25 minutes until touchdown. Air friction forces have increased greatly, causing the tiles on the shuttle’s underside to glow at 1500°C. The air is heated up so much that radio traffic is also cut off for the time being. You hardly notice the rise in temperature in the suit. You might be sweating with excitement because now the shuttle is shaking significantly. The air density at this 120 km altitude has increased to such an extent that the shuttle behaves aerodynamically and the gravitational forces have increased so much that the anti-g suit has to be inflated. The anti-g suit protects against the pressure of air cushions on the legs and intestines from the blood sinking into the lower body and thus from a blood supply deficiency, i.e. a blackout of the brain. This is when the commander takes control of the shuttle. From this point on, he also reduces the shuttle’s speed through various rolling and turning maneuvers.

12 minutes before touchdown, the heat on the tiles has reduced enough for radio traffic to resume. The shuttle is now 55 km above the Edwards Air Force Base runway and traveling at a speed of 12,000 km/h. I inflated my anti-g suit vigorously again because the g load had increased to 1.3g. This is unusually exhausting after the weightlessness in space. One hears the Commander’s announcements being pushed out more and more; he too fights against physical weakness. I’m glad I’m sitting and not having to stand and hold my weight.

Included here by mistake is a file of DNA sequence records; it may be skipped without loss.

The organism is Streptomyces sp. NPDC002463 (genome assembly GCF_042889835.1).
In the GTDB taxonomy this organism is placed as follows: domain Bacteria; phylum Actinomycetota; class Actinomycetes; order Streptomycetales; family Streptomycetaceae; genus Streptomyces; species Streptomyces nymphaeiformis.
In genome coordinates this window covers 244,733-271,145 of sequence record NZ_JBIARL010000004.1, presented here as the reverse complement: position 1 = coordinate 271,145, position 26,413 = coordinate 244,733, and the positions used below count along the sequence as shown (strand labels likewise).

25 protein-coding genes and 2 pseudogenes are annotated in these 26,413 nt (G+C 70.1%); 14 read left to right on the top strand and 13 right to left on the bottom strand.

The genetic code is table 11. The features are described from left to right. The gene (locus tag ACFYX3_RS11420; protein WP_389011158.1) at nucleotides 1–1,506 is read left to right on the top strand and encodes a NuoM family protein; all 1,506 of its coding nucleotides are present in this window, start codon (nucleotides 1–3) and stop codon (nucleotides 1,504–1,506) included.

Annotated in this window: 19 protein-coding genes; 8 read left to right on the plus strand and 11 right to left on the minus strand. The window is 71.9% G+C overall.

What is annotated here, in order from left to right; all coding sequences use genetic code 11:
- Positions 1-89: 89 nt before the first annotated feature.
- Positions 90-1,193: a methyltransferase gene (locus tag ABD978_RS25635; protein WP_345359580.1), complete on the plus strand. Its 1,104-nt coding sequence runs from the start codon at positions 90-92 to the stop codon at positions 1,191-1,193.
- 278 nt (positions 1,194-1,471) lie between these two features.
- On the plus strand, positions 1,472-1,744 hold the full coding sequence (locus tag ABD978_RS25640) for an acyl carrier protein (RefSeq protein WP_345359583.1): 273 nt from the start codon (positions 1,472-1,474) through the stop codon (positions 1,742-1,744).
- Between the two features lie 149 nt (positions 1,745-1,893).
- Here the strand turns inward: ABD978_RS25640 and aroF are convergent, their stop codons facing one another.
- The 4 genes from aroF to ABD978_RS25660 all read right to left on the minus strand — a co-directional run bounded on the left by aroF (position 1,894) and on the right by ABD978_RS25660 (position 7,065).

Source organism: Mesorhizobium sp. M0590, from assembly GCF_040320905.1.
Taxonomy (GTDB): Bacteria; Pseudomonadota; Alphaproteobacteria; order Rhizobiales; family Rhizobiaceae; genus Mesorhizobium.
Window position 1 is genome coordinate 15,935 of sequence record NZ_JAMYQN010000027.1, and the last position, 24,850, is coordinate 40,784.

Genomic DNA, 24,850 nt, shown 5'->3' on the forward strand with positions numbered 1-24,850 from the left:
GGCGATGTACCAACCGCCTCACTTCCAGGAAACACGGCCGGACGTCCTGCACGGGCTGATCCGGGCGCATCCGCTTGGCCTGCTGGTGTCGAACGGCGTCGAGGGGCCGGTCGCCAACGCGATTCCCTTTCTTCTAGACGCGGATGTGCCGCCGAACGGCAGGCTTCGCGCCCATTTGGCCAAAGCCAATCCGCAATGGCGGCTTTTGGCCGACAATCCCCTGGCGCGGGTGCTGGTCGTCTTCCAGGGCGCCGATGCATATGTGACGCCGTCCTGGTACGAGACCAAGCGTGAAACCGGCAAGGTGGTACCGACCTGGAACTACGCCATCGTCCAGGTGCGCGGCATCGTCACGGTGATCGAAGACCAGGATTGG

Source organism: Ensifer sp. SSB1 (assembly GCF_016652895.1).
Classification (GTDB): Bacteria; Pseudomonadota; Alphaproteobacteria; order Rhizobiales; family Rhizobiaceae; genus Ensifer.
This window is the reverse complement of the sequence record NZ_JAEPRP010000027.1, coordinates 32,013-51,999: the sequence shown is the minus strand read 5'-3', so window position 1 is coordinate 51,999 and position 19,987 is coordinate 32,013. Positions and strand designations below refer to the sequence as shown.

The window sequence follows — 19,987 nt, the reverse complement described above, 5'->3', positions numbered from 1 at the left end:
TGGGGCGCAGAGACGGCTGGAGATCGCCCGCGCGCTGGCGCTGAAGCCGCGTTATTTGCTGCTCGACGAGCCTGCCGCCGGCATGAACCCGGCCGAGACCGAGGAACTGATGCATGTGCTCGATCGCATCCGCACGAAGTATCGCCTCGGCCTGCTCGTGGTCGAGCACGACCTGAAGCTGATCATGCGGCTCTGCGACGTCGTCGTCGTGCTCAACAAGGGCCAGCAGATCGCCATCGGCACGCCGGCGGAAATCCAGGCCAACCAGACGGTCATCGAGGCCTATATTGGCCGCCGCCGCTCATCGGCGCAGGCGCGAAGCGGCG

5 more minutes. Now the actual approach to the runway begins. The shuttle shoots at a distance of 25 km, at 2.5 times the speed of sound and in an oblique downwind approach towards the runway. It then performs a precisely defined turning maneuver that puts it exactly in the direction of the runway. The commander now only needs to adjust the shuttle’s angle of attack so that it flies towards the touchdown point at a gliding angle of 22 degrees, almost like a stone for a pilot. The speed has further reduced to 700 km/h. 30 seconds before touchdown, the commander pulls the shuttle’s nose up, reducing the glideslope to 1.5 degrees and slowing the speed to the landing speed. The landing gear is only extended 15 seconds before landing because the previous high speed could have ripped off the landing gear. The shuttle finally touches down at almost exactly 400 km/h: touchdown.

However, one hardly noticed the touchdown, the Commander landed the shuttle so gently. Only by counting down the pilot’s altitude was one able to know exactly how far it was until touchdown. The commander now holds the nose of the shuttle into the airstream for a long time after touchdown, so that the shuttle continues to lose speed. When the front landing gear finally touches the ground, the drogue parachute deploys; its effective deceleration of the shuttle can be clearly felt in the shuttle. Exactly one minute after touchdown, the shuttle came to a standstill. I lean back and relax and know: the earth has us again!